Paris suburb Wednesday to honor Palestinian who killed Israeli minister
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Paris suburb Wednesday to honor Palestinian who killed Israeli minister

Assassin of Rehavam Zeevi, freed in Schalit exchange, among PFLP members set to attend ceremony

Illustrative photo of a Palestinian prisoner (Tsafrir Abayov/Flash90)
Illustrative photo of a Palestinian prisoner (Tsafrir Abayov/Flash90)

JTA – A French town is scheduled to host a ceremony on Wednesday honoring several Palestinian terrorists.

Among the terrorists are Allam Kaabi and Salah Hamouri, who are are scheduled to appear at the Bourse de Travail building, which belongs to the municipality of St. Denis, a suburb of the French capital.

Kaabi, of the Popular Front for the Liberation of Palestine (PFLP), planned and carried out the 2001 assassination of Israel’s tourism minister, Rehavam Ze’evi. Hamouri, also of the PFLP, was arrested for plotting to assassinate Sephardic Chief Rabbi Ovadia Yosef. Hamouri was one of the 1,027 prisoners exchanged in 2011 for Gilad Shalit, a citizen of France and Israel. He is scheduled to appear at the Sait-Denis event.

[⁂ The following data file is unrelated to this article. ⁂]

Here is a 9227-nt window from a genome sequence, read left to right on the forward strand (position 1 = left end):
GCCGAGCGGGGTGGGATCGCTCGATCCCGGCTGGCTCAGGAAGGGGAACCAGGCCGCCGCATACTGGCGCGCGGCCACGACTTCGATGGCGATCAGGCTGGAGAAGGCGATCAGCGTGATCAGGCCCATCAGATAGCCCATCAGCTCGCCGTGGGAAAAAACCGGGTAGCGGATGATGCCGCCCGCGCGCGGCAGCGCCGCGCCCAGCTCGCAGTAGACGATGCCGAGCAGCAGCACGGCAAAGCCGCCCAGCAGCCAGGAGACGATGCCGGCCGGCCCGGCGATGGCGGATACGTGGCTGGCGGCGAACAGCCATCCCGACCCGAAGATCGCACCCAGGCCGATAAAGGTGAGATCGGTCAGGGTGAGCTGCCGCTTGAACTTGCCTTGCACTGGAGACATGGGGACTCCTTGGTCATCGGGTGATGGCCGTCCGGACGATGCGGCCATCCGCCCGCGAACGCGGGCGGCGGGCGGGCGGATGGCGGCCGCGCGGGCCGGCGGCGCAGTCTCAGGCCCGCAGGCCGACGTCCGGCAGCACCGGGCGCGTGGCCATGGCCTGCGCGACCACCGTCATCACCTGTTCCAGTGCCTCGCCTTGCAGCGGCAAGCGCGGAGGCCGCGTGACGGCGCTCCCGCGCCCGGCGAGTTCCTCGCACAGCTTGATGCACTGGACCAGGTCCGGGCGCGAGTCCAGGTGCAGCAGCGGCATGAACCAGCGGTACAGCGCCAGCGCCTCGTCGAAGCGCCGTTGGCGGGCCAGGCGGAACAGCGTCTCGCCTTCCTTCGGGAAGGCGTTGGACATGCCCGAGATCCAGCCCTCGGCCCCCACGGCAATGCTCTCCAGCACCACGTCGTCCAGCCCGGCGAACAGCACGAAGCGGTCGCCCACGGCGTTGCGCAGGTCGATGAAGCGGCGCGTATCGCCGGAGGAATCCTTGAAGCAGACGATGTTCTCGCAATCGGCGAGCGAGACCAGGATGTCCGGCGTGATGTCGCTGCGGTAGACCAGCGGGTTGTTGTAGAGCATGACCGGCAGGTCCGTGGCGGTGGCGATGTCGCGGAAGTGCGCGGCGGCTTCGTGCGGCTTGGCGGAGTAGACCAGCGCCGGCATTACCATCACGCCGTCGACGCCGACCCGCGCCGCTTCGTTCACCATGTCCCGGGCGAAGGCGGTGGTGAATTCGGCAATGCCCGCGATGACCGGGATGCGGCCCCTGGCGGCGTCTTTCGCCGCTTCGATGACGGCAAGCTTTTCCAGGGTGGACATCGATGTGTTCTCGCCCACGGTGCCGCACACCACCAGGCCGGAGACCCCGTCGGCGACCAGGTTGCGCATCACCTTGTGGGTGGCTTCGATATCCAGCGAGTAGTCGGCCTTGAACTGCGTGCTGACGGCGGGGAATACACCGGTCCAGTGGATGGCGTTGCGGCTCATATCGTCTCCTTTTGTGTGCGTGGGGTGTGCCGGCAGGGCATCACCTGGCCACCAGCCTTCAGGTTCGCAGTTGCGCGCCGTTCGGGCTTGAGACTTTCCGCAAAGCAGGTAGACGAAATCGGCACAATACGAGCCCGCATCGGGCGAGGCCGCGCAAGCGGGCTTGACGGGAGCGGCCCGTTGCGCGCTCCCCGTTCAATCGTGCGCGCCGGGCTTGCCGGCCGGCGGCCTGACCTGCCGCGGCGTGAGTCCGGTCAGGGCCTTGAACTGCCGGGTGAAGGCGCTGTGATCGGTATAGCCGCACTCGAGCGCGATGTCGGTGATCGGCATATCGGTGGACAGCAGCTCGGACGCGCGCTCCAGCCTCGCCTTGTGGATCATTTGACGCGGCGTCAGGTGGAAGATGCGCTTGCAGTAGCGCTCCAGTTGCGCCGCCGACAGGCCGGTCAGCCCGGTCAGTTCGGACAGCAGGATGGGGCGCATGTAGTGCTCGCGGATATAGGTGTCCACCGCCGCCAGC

The event is organized by the “national collective for just and viable peace between Palestinians and Israelis,” a group known by its French acronym CNPJDPI. Also present will be a representative of Amnesty International, Martine Brizemur, according to a statement by the organization. The men scheduled to speak are described as “recently released prisoners” in the statement.

The Simon Wiesenthal Center has sent a letter of protest to the Association of French Mayors listing the crimes for which the men were sentenced and the circumstances of their release.

Speaking via a video uplink will be Fathya Barghouti, the wife of Majdi Rimawi — a PFLP terrorist who was convicted in 2008 of shooting Ze’evi in Jerusalem along with three other men. In February, Rimawi was made honorary citizen of Bezons, another suburb of Paris.

“As we watch the Boston bombings unfold, it is perverse for any official in France to welcome the perpetrators of similar atrocities, whatever their origin or ideology,” the Simon Wiesenthal Center’s director for international relations, Shimon Samuels, wrote.

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